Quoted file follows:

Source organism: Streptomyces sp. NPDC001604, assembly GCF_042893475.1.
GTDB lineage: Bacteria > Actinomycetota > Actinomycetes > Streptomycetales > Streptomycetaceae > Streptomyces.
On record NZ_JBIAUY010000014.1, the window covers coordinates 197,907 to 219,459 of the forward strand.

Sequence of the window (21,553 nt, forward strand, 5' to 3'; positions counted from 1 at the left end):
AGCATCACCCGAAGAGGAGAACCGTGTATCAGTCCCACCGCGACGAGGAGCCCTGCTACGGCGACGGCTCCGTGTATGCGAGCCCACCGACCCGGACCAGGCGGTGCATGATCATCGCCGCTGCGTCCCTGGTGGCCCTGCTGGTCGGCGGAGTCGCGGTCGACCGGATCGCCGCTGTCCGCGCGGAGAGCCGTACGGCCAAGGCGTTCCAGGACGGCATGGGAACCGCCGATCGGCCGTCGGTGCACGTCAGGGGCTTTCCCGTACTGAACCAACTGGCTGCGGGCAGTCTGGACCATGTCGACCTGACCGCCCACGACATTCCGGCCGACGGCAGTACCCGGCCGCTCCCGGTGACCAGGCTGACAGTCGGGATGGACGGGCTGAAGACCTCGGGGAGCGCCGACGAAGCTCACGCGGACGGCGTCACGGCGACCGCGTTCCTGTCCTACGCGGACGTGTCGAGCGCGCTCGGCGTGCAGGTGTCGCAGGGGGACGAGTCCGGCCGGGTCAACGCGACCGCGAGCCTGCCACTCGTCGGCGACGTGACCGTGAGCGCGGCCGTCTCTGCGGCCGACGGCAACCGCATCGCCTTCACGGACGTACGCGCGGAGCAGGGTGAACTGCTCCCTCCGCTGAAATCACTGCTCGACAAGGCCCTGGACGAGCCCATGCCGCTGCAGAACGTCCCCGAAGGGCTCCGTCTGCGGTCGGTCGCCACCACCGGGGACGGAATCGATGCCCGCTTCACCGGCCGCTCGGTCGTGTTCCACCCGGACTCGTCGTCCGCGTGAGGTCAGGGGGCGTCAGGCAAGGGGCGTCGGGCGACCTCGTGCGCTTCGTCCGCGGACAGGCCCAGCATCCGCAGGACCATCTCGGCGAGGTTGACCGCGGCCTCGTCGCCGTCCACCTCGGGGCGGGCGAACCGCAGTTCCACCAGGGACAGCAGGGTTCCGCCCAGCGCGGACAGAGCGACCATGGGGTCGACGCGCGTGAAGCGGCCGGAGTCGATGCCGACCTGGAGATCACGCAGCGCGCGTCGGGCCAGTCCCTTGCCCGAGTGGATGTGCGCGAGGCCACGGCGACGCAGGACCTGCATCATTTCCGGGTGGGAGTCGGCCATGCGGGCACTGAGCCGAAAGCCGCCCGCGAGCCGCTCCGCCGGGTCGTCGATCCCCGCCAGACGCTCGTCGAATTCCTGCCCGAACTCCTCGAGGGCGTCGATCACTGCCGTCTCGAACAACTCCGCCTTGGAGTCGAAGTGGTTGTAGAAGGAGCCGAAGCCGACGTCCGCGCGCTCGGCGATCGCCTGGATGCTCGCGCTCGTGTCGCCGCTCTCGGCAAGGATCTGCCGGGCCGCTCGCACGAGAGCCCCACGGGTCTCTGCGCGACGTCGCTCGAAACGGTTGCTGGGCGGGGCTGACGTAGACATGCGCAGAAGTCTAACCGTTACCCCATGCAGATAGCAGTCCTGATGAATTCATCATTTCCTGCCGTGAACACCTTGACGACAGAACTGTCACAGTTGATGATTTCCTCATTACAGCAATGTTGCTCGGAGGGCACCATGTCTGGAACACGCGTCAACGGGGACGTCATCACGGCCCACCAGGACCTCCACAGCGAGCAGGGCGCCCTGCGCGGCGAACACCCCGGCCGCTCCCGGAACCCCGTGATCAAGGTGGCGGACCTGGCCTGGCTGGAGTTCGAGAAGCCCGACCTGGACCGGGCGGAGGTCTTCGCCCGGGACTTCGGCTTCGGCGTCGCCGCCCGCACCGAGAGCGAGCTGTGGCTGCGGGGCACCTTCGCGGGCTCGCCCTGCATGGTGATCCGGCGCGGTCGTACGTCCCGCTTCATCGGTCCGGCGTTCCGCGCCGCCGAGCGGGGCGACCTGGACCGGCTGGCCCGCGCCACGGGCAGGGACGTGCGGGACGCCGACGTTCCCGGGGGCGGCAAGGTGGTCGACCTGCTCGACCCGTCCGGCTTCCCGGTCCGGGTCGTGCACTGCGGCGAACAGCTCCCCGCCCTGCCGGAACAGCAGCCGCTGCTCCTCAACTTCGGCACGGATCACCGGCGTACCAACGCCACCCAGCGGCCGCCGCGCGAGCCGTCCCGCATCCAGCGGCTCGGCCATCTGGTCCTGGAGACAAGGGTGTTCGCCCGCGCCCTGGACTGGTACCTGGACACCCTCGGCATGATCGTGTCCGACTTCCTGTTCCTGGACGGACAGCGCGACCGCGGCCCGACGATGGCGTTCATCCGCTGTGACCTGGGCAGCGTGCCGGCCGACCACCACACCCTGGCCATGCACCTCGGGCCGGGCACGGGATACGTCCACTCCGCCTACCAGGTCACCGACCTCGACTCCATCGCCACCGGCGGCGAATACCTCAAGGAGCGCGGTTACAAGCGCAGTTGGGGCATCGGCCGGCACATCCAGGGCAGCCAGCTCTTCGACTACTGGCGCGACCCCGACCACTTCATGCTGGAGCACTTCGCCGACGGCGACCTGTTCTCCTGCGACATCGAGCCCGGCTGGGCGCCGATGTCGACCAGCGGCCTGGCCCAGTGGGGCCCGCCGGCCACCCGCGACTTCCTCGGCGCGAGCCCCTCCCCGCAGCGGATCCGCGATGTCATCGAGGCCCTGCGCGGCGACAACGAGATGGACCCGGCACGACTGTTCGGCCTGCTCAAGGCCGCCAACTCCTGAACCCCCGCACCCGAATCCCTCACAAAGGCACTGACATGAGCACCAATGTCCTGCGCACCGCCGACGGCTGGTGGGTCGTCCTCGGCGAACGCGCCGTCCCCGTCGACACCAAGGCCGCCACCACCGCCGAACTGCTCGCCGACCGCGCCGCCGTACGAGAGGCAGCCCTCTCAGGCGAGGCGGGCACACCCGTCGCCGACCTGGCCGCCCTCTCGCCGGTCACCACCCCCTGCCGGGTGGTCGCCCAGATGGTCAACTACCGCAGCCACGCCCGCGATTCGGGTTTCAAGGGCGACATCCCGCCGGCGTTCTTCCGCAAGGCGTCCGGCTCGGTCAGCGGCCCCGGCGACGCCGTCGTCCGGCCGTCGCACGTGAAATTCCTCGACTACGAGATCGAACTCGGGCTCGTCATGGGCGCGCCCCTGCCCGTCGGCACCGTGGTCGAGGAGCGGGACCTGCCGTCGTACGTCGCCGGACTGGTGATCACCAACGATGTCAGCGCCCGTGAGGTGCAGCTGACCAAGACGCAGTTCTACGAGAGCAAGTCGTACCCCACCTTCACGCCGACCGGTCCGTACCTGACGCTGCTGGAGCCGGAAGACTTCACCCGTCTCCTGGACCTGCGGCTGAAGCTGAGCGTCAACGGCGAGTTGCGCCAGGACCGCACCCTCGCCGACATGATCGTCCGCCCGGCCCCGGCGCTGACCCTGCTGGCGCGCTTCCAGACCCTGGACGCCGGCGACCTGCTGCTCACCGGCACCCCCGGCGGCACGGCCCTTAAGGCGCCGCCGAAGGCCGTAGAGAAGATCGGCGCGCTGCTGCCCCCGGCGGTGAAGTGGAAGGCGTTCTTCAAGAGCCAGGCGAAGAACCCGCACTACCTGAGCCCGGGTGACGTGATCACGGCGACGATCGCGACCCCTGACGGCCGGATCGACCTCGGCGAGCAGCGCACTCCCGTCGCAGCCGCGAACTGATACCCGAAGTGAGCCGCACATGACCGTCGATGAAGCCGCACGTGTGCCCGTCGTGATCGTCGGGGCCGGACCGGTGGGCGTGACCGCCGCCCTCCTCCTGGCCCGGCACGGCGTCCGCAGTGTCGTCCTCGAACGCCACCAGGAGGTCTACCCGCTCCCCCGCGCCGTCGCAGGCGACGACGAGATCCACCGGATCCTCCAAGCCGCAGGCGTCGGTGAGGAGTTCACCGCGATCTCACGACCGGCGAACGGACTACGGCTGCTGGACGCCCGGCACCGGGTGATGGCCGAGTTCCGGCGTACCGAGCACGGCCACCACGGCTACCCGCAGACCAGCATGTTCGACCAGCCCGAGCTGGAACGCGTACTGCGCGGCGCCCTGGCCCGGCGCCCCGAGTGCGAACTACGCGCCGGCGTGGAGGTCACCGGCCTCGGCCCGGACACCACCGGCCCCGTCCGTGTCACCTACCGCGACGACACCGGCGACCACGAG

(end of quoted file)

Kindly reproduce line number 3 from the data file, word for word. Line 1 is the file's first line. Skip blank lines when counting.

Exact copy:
On record NZ_JBIAUY010000014.1, the window covers coordinates 197,907 to 219,459 of the forward strand.